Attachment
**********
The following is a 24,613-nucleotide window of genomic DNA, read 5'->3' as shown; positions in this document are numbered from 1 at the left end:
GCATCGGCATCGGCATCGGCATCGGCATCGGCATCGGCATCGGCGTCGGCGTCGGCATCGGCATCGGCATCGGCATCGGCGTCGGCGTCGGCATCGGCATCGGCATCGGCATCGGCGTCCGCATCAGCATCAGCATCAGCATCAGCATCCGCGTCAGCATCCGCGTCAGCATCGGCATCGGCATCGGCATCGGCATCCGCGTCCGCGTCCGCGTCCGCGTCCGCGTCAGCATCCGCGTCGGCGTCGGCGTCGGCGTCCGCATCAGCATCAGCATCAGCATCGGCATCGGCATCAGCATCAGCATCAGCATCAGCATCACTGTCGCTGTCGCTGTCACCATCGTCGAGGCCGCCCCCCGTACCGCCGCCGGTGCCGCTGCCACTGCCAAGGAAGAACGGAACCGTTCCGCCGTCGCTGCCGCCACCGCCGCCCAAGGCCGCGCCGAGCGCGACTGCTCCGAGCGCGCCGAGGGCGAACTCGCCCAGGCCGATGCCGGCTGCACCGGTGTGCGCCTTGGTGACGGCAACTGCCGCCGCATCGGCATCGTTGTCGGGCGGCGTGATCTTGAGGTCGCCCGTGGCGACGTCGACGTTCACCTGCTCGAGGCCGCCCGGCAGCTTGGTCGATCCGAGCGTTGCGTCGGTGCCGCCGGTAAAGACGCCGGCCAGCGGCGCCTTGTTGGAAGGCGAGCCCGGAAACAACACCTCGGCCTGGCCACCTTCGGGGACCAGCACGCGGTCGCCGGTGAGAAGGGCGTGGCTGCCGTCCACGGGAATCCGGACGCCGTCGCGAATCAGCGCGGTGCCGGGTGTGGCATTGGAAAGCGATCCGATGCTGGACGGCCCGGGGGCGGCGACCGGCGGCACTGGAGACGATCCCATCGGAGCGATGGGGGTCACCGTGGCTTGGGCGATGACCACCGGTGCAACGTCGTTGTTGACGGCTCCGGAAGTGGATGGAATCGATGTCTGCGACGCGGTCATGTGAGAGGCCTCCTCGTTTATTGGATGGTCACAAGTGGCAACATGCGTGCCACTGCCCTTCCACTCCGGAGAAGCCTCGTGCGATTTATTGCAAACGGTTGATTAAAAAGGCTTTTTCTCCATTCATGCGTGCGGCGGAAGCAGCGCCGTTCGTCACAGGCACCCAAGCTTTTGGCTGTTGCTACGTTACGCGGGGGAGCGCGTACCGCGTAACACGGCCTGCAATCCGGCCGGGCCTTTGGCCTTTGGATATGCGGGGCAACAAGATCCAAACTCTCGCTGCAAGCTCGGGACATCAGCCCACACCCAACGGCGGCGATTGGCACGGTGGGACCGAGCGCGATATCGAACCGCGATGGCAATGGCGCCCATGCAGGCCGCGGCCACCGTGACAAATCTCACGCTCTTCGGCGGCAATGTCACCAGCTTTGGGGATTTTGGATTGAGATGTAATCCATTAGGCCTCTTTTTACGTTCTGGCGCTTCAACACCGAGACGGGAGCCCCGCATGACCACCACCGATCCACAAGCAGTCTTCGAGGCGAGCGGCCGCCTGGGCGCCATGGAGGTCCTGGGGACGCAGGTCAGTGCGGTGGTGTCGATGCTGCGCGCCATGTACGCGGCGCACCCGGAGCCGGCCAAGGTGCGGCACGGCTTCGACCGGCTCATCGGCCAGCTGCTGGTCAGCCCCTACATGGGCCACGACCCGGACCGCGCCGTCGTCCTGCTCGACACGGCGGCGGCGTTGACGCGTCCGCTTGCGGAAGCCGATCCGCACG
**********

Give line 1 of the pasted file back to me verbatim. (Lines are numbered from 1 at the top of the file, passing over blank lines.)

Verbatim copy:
The following is a 24,613-nucleotide window of genomic DNA, read 5'->3' as shown; positions in this document are numbered from 1 at the left end: